It is not surprising that many California couples decide to adopt pets. But what happens to those pets when the couple decides to seek a divorce? Across the country custody battles over family pets are increasing. Although pets are not technically the couple's children, they can become a core part of the family that neither spouse is willing to part with. If the couple does have children, the judge is likely to order the pet to stay with the child.
One reason these pet custody cases are on the rise is the dissolution of same-sex marriages or domestic partnerships. These legal unions are relatively new and the couples tend to adopt pets in lieu of or in addition to children. Unlike children, pets are a form of property in every state. In the past, pets have been divided up along with the rest of the marital property without distinction. The family courts are changing and beginning to recognize that pets are more like children than furniture. The shift may be resulting from a widespread recognition of pets as part of the family rather than mere possessions. Litigants are now passionate and unashamed to fight for custody of a pet.
When a couple divorces, the best interest of the child guides a judge's decisions on child custody and visitation. For pets, this is not the case. Since pets are a form of property, the laws regarding pets are generally aimed at benefitting the owner. The court will consider the same factors when deciding who gets custody of the pet as they would in deciding who gets custody of a television set. The court takes into consideration factors such as: whether either spouse owned the property prior to marriage or post separation, how much the property is worth, and any agreement the couple reached about who gets the property.
As California family law stands today, there is no pet visitation provision. The courts simply have the authority to award custody of the pet to one party or the other. If splitting couples wish to split time with their pets they must work out a visitation schedule together. These schedules can be negotiated with the help of lawyers and mediators. Some can be rather elaborate and include long-distance traveling for the pet, a holiday schedule, daycare expense sharing, grooming responsibilities, training, treats, food, medical care and other related decisions. Like parents who share legal custody of a child, some couples agree to share a form of legal custody of a pet. This means that both parties will have the right to make decisions regarding the health, safety, and welfare of the pet including end of life decisions.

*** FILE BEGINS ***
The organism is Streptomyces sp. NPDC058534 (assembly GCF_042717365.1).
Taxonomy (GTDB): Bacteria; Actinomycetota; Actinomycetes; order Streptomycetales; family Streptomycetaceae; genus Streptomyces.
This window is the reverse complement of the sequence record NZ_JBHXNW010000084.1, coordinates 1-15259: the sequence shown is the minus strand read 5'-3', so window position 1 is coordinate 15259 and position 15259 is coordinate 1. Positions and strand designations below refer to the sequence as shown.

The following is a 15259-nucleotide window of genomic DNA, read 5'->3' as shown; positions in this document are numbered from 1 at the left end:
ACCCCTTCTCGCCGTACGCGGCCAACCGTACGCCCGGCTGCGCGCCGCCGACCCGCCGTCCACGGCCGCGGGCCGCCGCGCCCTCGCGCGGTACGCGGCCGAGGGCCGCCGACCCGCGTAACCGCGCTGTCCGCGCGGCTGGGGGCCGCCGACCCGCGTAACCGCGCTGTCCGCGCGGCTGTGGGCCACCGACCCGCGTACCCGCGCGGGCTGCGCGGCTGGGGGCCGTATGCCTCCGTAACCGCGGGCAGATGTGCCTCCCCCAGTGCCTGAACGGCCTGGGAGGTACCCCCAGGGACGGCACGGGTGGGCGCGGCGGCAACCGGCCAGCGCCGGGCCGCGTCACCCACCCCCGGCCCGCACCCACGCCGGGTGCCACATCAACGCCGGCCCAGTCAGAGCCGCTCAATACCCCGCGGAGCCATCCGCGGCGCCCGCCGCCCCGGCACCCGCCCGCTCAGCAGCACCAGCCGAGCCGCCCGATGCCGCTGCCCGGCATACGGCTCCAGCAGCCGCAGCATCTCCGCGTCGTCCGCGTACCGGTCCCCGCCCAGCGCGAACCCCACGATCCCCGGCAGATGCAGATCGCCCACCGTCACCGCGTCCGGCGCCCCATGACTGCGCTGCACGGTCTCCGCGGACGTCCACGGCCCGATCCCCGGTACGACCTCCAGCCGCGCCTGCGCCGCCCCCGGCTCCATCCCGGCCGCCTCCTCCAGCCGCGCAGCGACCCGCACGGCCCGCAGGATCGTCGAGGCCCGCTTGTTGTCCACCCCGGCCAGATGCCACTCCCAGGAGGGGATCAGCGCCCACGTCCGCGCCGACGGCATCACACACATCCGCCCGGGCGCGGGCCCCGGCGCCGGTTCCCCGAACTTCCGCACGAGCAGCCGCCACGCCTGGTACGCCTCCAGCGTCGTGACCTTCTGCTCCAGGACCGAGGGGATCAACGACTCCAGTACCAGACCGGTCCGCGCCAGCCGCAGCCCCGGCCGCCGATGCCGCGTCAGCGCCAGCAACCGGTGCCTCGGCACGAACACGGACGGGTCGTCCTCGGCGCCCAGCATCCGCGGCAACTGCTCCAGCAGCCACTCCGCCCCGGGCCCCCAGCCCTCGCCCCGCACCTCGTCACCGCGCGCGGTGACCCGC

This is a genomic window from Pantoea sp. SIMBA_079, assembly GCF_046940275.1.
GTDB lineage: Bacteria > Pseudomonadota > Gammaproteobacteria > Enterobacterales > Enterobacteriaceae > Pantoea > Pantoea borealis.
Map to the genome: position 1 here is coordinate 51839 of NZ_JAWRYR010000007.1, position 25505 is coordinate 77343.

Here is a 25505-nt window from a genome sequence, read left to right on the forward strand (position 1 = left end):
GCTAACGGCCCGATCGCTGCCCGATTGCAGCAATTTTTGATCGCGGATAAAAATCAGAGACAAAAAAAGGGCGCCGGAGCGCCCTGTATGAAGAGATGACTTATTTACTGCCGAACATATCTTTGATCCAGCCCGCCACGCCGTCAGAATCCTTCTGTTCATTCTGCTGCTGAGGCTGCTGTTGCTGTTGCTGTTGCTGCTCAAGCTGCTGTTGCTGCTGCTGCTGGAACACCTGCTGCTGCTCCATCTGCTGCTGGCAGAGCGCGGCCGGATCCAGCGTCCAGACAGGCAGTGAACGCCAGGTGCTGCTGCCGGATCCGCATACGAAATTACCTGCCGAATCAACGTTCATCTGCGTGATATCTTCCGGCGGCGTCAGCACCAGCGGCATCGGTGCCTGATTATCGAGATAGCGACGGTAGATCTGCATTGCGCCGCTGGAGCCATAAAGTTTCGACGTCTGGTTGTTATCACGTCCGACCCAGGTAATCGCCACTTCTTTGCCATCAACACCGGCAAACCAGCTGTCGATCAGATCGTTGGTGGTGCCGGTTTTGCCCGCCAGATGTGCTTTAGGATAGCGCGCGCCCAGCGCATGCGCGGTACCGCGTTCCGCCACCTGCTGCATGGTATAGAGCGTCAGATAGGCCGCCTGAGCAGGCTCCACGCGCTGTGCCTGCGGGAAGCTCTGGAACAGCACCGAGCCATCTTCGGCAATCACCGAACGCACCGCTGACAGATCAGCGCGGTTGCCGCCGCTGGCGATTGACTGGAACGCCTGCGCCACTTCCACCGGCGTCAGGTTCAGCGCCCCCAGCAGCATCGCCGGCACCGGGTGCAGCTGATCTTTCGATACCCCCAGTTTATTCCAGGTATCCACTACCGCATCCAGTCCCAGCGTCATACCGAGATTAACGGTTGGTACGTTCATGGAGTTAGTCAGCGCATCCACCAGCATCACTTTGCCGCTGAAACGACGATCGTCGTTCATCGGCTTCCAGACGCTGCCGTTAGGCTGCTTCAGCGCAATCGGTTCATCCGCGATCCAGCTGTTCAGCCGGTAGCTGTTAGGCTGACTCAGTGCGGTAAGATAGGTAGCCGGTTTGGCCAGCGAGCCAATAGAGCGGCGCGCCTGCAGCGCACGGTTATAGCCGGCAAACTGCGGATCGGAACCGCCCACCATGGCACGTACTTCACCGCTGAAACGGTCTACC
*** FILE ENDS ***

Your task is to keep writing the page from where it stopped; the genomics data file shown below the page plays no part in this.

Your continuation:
Another area of family law that has begun to recognize pets as family members is domestic violence. In the past, domestic violence restraining orders could not be issued to protect pets. More recently, this has become a common practice. Under California Family Code section 6320(b), "on a showing of good cause, the court may include in a protective order a grant to the petitioner of the exclusive care, possession, or control of any animal owned...the court may order the respondent to stay away from the animal and forbid the respondent from taking, transferring, encumbering, concealing, molesting, attacking...the animal." Local community organizations have also reached out to victims of domestic violence and their pets. For example, Rancho Coastal Humane Society offers shelter for the pets of these victims while they escape their abusers and seek shelter themselves. Because abusers tend to threaten harm to the animal as a tool to control their victim, these programs facilitate a victim's decision to escape and take part of the abuser's power away.
Please contact us if you are considering a divorce from your spouse, a legal separation, or have questions regarding custody. San Diego Family Law Attorney Nancy J. Bickford is the only board-certified divorce lawyer representing clients in San Diego who also holds an MBA and a CPA. Don't settle for less when determining your rights. Call 858-793-8884 in Del Mar, Carmel Valley, North County or San Diego.